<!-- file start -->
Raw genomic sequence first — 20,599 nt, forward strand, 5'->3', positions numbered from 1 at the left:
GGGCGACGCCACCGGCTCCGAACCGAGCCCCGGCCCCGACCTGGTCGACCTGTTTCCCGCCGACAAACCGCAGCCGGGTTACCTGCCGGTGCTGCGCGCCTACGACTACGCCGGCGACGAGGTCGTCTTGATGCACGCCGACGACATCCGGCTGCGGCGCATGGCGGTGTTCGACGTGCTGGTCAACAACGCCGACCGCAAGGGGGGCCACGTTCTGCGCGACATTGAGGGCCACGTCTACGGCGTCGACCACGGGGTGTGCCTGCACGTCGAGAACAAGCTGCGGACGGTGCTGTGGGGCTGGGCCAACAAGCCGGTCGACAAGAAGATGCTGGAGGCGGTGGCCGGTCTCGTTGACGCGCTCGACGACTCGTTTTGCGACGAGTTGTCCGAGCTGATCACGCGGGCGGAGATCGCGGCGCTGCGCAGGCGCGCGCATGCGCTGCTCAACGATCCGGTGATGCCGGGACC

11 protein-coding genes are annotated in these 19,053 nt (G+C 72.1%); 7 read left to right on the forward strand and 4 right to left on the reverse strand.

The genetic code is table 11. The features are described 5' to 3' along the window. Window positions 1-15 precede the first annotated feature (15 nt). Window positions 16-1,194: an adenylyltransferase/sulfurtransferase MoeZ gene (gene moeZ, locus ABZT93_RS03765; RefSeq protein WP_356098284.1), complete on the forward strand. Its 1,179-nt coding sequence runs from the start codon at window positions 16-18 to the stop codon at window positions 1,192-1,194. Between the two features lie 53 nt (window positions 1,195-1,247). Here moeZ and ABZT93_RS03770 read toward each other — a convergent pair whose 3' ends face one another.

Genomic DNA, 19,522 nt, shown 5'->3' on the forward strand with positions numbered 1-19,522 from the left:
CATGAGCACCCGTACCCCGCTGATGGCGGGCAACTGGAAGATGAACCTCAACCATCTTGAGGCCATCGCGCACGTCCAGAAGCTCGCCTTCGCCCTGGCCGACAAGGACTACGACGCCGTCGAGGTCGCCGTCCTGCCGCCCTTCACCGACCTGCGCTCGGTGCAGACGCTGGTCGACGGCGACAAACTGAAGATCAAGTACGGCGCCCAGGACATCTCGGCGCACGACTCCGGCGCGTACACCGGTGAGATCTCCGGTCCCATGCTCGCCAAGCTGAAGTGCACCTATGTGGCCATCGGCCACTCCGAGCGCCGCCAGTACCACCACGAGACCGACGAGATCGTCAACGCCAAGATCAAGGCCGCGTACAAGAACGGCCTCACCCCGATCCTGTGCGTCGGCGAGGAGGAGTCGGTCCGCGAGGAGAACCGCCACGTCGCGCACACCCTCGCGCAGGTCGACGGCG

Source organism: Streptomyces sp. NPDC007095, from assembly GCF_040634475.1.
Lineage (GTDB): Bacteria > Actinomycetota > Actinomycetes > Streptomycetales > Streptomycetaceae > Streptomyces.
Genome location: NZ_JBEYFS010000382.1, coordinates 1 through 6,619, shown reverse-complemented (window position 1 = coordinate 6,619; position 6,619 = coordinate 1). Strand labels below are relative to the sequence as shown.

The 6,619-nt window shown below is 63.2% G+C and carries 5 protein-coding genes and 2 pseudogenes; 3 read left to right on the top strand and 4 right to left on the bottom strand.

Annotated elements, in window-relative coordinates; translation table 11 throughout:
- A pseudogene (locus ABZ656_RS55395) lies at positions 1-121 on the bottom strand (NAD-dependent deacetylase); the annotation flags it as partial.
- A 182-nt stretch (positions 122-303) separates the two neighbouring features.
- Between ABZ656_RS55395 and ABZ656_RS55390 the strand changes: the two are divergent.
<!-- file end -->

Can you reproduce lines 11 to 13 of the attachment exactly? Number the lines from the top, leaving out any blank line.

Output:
Annotated elements, in window-relative coordinates; translation table 11 throughout:
- A pseudogene (locus ABZ656_RS55395) lies at positions 1-121 on the bottom strand (NAD-dependent deacetylase); the annotation flags it as partial.
- A 182-nt stretch (positions 122-303) separates the two neighbouring features.